Rutt-Etra-Izer is a WebGL emulation of the classic Rutt-Etra video synthesizer. This demo replicates the Z-displacement, scanned-line look of the original, but does not attempt to replicate it’s full feature set.
The demo allows you to drag and drop your own images, manipulate them and save the output. Images are generated by scanning the pixels of the input image from top to bottom, with scan-line separated by the ‘Line Separation’ amount. For each line generated, the z-position of the vertices is dependent on the brightness of the pixels.
Running the Demo
To run the demo you need the latest version of Chrome or Firefox, and a fairly new machine. Check if your browser supports WebGL here. If it’s still not working, try restarting your browser.
If you are experiencing slow performance, there are a few things to try:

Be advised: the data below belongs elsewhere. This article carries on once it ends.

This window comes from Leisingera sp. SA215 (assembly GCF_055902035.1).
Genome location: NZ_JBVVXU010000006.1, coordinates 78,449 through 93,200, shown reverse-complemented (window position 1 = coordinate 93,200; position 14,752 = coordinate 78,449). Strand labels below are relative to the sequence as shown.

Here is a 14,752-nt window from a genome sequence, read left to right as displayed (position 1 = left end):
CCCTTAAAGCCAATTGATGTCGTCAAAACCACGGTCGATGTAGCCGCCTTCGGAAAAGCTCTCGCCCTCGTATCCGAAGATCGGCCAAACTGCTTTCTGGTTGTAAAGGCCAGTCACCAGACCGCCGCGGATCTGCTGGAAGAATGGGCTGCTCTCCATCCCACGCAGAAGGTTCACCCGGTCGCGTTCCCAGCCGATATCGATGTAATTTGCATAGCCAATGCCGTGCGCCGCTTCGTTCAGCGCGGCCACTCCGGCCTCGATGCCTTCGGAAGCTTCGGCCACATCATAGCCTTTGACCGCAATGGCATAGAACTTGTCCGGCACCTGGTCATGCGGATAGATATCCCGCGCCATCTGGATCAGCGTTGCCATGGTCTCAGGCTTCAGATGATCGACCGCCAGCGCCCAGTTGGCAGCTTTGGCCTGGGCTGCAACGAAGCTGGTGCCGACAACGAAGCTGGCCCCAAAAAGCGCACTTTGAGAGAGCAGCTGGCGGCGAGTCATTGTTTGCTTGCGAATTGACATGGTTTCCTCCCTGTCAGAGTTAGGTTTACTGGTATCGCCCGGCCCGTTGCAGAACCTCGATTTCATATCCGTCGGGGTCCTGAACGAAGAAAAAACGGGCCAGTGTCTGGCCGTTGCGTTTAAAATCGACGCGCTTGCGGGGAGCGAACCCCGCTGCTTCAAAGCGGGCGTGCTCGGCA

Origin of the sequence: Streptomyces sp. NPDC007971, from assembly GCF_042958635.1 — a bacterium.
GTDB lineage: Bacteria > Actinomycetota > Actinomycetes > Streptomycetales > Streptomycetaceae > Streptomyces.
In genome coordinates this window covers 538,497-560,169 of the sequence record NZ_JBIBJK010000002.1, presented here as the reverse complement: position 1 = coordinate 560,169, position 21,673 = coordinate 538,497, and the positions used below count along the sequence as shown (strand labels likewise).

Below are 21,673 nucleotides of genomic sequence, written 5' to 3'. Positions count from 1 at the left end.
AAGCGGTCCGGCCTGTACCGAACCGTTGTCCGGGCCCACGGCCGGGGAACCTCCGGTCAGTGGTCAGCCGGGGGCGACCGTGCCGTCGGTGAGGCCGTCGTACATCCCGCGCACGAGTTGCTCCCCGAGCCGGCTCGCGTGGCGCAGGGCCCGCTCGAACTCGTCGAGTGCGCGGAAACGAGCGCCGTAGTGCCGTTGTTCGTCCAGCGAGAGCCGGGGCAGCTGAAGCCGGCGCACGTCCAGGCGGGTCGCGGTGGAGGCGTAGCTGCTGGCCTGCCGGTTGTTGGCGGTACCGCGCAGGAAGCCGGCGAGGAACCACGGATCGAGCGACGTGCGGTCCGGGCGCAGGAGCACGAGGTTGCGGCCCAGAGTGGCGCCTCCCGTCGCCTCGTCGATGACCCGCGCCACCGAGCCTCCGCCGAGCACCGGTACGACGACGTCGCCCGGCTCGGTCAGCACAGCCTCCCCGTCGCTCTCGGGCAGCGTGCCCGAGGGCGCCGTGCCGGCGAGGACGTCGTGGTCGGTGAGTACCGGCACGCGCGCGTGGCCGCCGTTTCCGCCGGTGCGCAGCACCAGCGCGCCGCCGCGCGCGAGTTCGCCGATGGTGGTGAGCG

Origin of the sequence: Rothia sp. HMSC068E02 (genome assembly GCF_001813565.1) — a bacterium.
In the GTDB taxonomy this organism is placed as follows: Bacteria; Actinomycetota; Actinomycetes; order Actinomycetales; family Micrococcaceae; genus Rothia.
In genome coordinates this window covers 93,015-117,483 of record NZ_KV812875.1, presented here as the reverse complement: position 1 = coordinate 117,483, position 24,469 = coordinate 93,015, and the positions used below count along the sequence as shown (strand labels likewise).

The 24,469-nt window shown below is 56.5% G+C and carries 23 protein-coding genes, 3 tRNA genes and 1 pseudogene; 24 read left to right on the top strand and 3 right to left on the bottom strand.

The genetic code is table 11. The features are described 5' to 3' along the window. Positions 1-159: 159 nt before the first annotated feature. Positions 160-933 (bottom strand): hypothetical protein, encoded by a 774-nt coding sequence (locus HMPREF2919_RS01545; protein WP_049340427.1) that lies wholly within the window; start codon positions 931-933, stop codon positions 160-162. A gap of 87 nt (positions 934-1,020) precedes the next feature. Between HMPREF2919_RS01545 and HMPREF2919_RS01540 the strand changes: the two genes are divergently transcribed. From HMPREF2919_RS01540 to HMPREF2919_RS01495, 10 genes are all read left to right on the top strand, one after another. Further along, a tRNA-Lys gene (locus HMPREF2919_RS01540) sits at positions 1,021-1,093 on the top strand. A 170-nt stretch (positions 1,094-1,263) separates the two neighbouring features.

- Reduce stage size
- Increase line separation
- Reduce input image size
You can view more images generated by this demo in this Flickr set.
I also built an audio-reactive version with Processing . View a video of this in action below:
More About Rutt-Etra
The Rutt-Etra video synthesizer was built by Steve Rutt and Bill Etra in 1972. It was one of the first devices to allow real-time manipulation of live video and helped instigate the video art movement of the 1970s. Unfortunately Steve Rutt recently passed away. His pioneering contributions to the field of video art will be always be remembered.
UPDATE (June 13): It appears that saving images from WebGL is broken in Chrome 12. I’m looking into possible solutions. In the meantime, you can use Firefox instead.